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Functional differentiation

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* [http://vandreev.wordpress.com/2006/12/04/non-standard-analysis-and-automatic-differentiation/ Non-standard analysis, automatic differentiation, Haskell, and other stories.]
 
* [http://vandreev.wordpress.com/2006/12/04/non-standard-analysis-and-automatic-differentiation/ Non-standard analysis, automatic differentiation, Haskell, and other stories.]
 
* [http://sigfpe.blogspot.com/2005/07/automatic-differentiation.html Automatic Differentiation]
 
* [http://sigfpe.blogspot.com/2005/07/automatic-differentiation.html Automatic Differentiation]
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* [http://cdsmith.wordpress.com/2007/11/29/some-playing-with-derivatives/ Some Playing with Derivatives]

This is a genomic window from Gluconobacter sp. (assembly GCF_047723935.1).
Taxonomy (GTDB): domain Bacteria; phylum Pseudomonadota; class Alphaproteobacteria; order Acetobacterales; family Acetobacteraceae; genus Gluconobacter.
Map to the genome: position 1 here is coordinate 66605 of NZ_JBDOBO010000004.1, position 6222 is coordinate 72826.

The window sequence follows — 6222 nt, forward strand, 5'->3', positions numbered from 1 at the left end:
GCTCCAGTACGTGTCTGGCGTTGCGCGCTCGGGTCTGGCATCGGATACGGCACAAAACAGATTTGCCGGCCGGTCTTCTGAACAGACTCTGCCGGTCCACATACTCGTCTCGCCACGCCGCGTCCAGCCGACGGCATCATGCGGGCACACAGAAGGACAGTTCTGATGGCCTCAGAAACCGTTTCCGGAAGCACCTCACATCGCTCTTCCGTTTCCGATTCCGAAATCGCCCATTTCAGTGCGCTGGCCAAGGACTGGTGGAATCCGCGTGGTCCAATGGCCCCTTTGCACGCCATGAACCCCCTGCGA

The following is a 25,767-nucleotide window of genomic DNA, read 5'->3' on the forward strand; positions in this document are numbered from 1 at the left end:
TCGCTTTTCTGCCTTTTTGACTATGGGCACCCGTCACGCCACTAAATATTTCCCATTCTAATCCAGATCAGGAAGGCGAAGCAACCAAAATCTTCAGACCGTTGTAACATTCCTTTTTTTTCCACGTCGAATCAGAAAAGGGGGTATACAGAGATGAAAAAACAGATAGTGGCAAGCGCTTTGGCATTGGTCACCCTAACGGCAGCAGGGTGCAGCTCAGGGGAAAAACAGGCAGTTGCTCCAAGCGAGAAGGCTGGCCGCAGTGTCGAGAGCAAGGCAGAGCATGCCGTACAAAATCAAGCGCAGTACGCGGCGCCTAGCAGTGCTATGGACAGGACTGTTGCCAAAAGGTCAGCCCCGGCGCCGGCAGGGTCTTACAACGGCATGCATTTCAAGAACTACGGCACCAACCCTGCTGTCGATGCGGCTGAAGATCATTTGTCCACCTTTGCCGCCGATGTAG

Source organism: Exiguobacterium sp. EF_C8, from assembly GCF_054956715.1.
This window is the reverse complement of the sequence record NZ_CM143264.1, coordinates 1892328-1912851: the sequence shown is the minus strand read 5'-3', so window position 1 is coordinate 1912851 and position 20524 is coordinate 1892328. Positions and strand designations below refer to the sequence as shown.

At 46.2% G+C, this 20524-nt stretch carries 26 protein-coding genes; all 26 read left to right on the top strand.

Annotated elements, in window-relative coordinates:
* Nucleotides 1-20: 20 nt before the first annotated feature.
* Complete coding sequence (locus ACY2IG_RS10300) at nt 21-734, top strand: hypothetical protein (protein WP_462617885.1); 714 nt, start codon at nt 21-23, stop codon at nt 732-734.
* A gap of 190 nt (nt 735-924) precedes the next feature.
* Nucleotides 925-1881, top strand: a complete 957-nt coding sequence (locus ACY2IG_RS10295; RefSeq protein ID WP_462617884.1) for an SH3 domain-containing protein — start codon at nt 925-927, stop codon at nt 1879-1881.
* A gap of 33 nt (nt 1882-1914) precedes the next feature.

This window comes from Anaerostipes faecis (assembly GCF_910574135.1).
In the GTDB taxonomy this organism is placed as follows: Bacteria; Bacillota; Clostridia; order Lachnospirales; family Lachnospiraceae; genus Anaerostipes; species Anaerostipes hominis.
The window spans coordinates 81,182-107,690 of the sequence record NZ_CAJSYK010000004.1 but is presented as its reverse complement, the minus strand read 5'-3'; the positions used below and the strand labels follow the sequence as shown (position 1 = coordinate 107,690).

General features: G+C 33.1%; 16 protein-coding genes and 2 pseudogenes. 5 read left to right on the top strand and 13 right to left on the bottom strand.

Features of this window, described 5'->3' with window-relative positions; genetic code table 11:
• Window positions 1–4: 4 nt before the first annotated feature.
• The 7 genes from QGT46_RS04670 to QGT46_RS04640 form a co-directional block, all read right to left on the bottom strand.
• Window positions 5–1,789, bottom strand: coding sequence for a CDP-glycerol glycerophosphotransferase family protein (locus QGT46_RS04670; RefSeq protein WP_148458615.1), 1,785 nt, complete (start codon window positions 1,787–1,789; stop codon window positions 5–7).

[[Category:Mathematics]]
 
[[Category:Mathematics]]

Revision as of 21:45, 29 November 2007

1 Introduction

Functional differentiation means computing or approximating the derivative of a function. There are several ways to do this:

  • Approximate the derivative f'(x) by \frac{f(x+h)-f(x)}{h} where h is close to zero. (or at best the square root of the machine precision \varepsilon.
  • Compute the derivative of f symbolically. This approach is particularly interesting for Haskell.

2 Functional analysis

If you want to explain the terms Higher order function and Currying to mathematicians, this is certainly a good example. The mathematician writes

 D f (x) = \lim_{h\to 0} \frac{f(x+h)-f(x)}{h}

and the Haskell programmer writes

derive :: a -> (a -> a) -> (a -> a)
derive h f x = (f (x+h) - f x) / h    .
Haskell's
derive h
approximates the mathematician's D.

In functional analysis D is called a (linear) function operator, because it maps functions to functions.

In Haskell
derive h
is called a higher order function for the same reason.

D is in curried form. If it would be uncurried, you would write D(f,x).


3 Blog Posts

There have been several blog posts on this recently. I think we should gather the information together and make a nice wiki article on it here. For now, here are links to articles on the topic.